We also find the district court was correct to hold that the policy exclusions,[4] such as the “knowing falsity exclusion,” listed in the Policy did not preclude AHAC’s duty to defend because some of the Hi-Shear allegations against United Space fell outside of the listed policy exclusions. An insurer must defend when there is at least one cause of action within the policy coverage, Brooks, Tarlton, Gilbert, Douglas Kressler v. United States Fire Ins. Co., 832 F.2d 1358, 1367 (5th Cir. 1987), and “once coverage has been found for any portion of a suit, an insurer must defend the entire suit.” Stumph v. Dallas Fire Ins. Co.,34 S.W.3d 722, 728 (Tex.App.-Austin 2000). Here, some of the causes of action and allegations of conduct, such as breach and repudiation of contracts, as well as disparagement, are not types based on and do not involve knowingly fraudulent statements. Furthermore, Texas courts have held that even where allegations involve false statements, if liability can be imposed without proving that the false statements were made with the knowledge that they were false, the “knowledge of falsity” exclusion will not apply to preclude coverage. See e.g., Bay Elec. Supply, Inc. v.Travelers Lloyds Ins. Co., 61 F. Supp.2d 611, 619 (S.D. Tex. 1999) (stating that because “knowledge [was] not a requirement for a finding of liability in the [third-party],” the insurer had not carried its burden of showing that the knowledge of falsity exclusion bars [defense] coverage”).[5]

III. District court’s denial of judgement as matter of law/juryverdict

The district court correctly denied AHAC’s motion seeking reversal of the jury verdict which found that AHAC breached its duty to defend United Space in the Hi-Shear suit. As noted above, this court cannot reverse a denial of a motion for judgment as a matter of law unless the jury’s factual findings are not supported by substantial evidence, or if the legal conclusions implied from the jury’s verdict cannot in law be supported by those findings. Here, the jury had before it the following facts in concluding that AHAC breached its duty to defend:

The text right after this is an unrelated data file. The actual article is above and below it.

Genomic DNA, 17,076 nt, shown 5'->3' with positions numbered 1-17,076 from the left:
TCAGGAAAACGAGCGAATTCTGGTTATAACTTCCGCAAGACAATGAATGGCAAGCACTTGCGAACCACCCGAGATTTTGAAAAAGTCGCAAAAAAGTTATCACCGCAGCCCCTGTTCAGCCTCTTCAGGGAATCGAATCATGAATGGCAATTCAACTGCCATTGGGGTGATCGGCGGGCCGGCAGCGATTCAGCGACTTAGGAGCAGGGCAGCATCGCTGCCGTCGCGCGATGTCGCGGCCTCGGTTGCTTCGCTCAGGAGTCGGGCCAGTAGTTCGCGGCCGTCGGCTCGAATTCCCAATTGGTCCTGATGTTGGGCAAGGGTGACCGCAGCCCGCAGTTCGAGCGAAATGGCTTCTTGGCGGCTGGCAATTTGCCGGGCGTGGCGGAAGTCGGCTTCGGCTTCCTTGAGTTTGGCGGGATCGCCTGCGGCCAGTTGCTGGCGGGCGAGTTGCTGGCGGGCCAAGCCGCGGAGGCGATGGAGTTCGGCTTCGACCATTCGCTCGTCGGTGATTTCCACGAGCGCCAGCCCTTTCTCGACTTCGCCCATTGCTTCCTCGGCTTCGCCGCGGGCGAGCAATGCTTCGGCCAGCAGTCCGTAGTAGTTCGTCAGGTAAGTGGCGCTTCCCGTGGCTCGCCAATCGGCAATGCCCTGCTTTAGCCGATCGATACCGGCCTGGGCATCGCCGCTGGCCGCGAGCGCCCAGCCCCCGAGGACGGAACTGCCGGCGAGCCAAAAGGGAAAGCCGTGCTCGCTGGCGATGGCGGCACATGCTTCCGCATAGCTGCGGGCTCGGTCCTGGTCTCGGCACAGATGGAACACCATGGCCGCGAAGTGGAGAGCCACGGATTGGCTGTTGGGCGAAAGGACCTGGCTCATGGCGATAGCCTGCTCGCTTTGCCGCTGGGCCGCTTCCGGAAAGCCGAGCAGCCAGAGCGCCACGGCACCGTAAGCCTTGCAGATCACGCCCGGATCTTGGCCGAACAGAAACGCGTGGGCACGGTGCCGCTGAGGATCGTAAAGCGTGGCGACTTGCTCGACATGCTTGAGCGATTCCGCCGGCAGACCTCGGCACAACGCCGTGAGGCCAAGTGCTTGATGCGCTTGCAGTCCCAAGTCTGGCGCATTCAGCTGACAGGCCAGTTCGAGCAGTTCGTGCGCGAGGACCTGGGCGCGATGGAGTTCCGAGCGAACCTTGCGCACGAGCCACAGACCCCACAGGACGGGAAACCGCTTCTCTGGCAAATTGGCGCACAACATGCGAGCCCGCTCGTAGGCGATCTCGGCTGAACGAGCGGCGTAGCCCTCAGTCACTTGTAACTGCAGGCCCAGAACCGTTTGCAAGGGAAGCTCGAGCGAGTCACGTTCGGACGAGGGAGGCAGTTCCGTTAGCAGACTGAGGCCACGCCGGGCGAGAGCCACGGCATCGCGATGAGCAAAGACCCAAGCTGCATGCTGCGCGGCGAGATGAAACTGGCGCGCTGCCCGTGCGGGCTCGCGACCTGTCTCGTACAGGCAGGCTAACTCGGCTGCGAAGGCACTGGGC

I. The insurance policy itself which provides that AHAC has the duty to defend United Space in specific circumstances;

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I. Undisputed evidence that even after United Space proved to AHAC that the self-insured retention had been exhausted, no defense costs were paid.;[6]
I. The absence in the policy of the requirement of a formal request for defense, to trigger the duty to defend. The only duty required on United Space’s part was a duty to notify AHAC of any “occurrence” of an offense as soon as practicable which may result in a claim. United Space notified AHAC of the Hi-Shear suit with a letter on November 12, 2000, three days after the suit had been filed;
I. The documentation submitted to verify that the self-insured retention had been exhausted in the form of: (i) invoices showing the amount that was being charged on a monthly basis; (ii) United Space’s internal processing forms that showed someone had reviewed the bill, signed off and authorized it for payment as a defense cost in the Hi-Shear action; and (iii) copies all the cancelled checks paid to the law firm.[7]

Furthermore, the jury properly did not factor into its deliberations a tender rejected by United Space because AHAC chose, of its own volition, not to present this offer before the jury.[8] This court has clearly stated that in reviewing a jury verdict, the question to ask is “whether the jury finding could, with reason, be made upon the evidence before it.” Liberty Mut. Ins. Co., 386 F.2d at 253. Thus, this rejected tender cannot be considered by us in reviewing the jury’s verdict here. In looking at the evidence that the jury had before it, we find that the jury verdict was reasonably based on “substantial evidence” and should be affirmed.

IV. Judgment as a matter of law/jury award/damages

AHAC filed a judgment as a matter of law motion seeking reversal of the jury’s

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award of attorney’s fees to United Space, for both the Hi-Shear defense and the instant coverage action. The district court denied this motion. AHAC asserts that there was a lack of evidence demonstrating that the awarded fees were reasonable and necessary, and thus the district court should have granted its motion. AHAC also argues that the fees requested by United Space as damages and for the coverage action were not properly segregated. The attorney’s fees awarded by the jury were both as damages for AHAC’s breach of duty to defend United Space in the Hi-Shear action, and as attorney fees due a successful claimant in a breach of contract action. Therefore, we will analyze them separately to determine if the district court erred. We will also analyze the segregation of fees issue separately to ascertain if the district court committed any error in that regard.